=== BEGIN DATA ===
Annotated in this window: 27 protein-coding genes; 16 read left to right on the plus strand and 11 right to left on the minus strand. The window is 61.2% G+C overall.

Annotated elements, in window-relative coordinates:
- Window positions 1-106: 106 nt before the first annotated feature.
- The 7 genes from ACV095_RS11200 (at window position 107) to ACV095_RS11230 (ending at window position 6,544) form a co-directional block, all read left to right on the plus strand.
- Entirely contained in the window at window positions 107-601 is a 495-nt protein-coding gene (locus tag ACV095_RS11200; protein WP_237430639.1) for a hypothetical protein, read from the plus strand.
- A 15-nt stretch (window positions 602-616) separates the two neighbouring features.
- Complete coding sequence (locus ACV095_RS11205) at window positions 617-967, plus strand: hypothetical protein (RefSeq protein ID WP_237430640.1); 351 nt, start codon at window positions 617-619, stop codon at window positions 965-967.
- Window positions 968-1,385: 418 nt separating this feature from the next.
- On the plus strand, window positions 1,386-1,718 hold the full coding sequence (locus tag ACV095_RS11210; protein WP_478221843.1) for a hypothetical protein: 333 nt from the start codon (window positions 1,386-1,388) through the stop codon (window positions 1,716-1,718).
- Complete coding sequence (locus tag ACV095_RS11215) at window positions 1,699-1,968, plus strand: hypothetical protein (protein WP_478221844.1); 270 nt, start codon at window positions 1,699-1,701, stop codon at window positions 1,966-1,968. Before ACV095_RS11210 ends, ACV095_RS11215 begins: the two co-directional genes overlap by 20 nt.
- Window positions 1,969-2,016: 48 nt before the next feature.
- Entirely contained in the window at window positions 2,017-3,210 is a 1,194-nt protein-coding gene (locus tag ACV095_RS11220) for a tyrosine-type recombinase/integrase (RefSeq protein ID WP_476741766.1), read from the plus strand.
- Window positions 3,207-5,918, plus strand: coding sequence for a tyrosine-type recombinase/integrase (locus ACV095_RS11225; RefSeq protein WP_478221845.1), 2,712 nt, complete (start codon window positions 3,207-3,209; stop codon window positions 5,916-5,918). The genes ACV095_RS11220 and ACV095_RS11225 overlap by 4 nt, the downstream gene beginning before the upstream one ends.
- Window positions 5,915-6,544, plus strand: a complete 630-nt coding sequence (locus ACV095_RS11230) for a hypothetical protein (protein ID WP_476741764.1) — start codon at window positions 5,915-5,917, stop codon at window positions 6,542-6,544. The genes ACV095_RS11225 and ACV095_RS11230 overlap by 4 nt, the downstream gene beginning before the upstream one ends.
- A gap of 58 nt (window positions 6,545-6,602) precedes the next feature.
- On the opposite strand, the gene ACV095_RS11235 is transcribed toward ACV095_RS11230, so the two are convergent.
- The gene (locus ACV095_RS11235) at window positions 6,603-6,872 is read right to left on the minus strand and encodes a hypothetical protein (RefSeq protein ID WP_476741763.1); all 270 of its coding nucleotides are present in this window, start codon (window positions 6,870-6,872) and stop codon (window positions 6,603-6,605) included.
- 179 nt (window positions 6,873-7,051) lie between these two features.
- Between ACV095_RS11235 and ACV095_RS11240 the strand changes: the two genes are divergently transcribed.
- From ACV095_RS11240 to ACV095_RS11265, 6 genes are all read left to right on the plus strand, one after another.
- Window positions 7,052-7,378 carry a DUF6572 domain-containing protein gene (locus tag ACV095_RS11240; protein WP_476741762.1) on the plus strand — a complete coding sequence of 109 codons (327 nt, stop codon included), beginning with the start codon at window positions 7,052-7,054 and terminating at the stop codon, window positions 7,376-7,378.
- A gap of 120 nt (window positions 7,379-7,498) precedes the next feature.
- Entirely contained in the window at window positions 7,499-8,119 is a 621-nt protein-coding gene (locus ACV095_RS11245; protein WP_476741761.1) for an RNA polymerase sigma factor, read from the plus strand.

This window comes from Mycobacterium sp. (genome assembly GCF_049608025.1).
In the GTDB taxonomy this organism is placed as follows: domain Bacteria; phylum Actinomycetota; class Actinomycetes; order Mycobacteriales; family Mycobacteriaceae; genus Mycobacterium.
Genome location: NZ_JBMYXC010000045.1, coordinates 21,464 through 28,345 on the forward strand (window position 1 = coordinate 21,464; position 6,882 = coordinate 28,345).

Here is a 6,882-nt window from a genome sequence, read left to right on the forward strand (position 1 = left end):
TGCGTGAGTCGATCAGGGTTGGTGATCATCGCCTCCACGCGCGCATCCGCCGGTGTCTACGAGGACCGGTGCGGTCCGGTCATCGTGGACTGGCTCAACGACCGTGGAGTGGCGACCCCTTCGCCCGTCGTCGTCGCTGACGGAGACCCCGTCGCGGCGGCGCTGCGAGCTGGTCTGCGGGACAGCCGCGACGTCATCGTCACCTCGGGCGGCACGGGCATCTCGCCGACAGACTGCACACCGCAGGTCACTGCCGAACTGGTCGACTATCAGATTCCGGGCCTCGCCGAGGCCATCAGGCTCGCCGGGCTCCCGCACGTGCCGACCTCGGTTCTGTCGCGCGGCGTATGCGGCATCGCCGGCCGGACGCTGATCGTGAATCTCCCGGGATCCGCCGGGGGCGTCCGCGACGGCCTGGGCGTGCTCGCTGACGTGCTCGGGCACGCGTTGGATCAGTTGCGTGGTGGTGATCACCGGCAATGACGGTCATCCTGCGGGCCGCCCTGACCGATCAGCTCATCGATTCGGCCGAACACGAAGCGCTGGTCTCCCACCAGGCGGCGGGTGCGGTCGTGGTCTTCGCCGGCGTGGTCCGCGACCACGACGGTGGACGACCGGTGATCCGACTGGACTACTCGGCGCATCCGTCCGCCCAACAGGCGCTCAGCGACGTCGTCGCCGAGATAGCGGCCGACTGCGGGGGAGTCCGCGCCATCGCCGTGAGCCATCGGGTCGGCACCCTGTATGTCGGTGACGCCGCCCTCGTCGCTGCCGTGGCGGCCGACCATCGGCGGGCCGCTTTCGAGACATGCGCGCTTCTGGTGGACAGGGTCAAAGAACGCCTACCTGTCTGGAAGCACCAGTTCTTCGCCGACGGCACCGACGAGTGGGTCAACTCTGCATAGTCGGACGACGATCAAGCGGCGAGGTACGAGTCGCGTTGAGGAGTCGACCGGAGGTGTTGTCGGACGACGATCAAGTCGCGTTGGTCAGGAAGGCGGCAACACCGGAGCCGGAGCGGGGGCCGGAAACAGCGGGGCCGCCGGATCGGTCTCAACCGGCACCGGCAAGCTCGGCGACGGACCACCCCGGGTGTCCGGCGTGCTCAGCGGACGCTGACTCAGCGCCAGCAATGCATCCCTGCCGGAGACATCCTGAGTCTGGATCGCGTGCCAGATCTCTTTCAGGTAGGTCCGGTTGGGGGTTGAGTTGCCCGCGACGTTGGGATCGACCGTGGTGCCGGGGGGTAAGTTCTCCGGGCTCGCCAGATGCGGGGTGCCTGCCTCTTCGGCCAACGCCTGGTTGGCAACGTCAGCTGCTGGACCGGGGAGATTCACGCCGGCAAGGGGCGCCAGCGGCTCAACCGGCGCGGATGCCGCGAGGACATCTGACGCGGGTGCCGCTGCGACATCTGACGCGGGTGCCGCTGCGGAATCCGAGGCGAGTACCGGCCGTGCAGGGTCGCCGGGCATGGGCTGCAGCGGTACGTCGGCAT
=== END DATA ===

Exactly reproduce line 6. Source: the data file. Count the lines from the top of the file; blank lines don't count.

- A 15-nt stretch (window positions 602-616) separates the two neighbouring features.